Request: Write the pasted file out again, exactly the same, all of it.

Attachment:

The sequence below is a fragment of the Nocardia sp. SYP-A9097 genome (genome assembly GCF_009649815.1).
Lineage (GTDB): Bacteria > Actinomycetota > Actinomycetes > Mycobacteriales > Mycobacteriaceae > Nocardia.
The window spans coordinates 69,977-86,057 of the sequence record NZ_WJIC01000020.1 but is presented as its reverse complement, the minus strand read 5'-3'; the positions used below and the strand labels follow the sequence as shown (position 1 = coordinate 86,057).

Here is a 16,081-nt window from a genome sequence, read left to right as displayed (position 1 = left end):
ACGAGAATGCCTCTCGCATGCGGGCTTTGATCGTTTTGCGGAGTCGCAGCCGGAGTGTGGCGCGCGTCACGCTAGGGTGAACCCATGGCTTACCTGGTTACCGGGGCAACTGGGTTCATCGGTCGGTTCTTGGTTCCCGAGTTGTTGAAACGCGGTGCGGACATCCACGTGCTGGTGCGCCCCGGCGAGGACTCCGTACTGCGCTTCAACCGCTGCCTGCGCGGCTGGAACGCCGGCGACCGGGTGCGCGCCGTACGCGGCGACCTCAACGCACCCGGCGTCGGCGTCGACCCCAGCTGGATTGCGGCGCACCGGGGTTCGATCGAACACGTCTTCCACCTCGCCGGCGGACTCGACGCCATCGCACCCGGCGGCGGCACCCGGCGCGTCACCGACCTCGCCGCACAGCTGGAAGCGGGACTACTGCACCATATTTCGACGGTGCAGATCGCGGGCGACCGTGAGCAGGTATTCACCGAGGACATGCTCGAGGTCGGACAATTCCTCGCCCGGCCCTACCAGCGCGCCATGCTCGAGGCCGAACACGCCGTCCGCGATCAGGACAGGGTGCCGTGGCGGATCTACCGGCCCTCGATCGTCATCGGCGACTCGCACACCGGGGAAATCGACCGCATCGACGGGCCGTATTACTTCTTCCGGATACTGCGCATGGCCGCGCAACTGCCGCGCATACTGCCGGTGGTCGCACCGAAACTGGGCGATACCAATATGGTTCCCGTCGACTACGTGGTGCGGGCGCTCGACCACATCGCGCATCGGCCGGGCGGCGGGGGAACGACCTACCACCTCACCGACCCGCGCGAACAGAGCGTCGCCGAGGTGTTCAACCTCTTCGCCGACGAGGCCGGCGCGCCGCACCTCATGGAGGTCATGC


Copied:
The sequence below is a fragment of the Nocardia sp. SYP-A9097 genome (genome assembly GCF_009649815.1).
Lineage (GTDB): Bacteria > Actinomycetota > Actinomycetes > Mycobacteriales > Mycobacteriaceae > Nocardia.
The window spans coordinates 69,977-86,057 of the sequence record NZ_WJIC01000020.1 but is presented as its reverse complement, the minus strand read 5'-3'; the positions used below and the strand labels follow the sequence as shown (position 1 = coordinate 86,057).

Here is a 16,081-nt window from a genome sequence, read left to right as displayed (position 1 = left end):
ACGAGAATGCCTCTCGCATGCGGGCTTTGATCGTTTTGCGGAGTCGCAGCCGGAGTGTGGCGCGCGTCACGCTAGGGTGAACCCATGGCTTACCTGGTTACCGGGGCAACTGGGTTCATCGGTCGGTTCTTGGTTCCCGAGTTGTTGAAACGCGGTGCGGACATCCACGTGCTGGTGCGCCCCGGCGAGGACTCCGTACTGCGCTTCAACCGCTGCCTGCGCGGCTGGAACGCCGGCGACCGGGTGCGCGCCGTACGCGGCGACCTCAACGCACCCGGCGTCGGCGTCGACCCCAGCTGGATTGCGGCGCACCGGGGTTCGATCGAACACGTCTTCCACCTCGCCGGCGGACTCGACGCCATCGCACCCGGCGGCGGCACCCGGCGCGTCACCGACCTCGCCGCACAGCTGGAAGCGGGACTACTGCACCATATTTCGACGGTGCAGATCGCGGGCGACCGTGAGCAGGTATTCACCGAGGACATGCTCGAGGTCGGACAATTCCTCGCCCGGCCCTACCAGCGCGCCATGCTCGAGGCCGAACACGCCGTCCGCGATCAGGACAGGGTGCCGTGGCGGATCTACCGGCCCTCGATCGTCATCGGCGACTCGCACACCGGGGAAATCGACCGCATCGACGGGCCGTATTACTTCTTCCGGATACTGCGCATGGCCGCGCAACTGCCGCGCATACTGCCGGTGGTCGCACCGAAACTGGGCGATACCAATATGGTTCCCGTCGACTACGTGGTGCGGGCGCTCGACCACATCGCGCATCGGCCGGGCGGCGGGGGAACGACCTACCACCTCACCGACCCGCGCGAACAGAGCGTCGCCGAGGTGTTCAACCTCTTCGCCGACGAGGCCGGCGCGCCGCACCTCATGGAGGTCATGC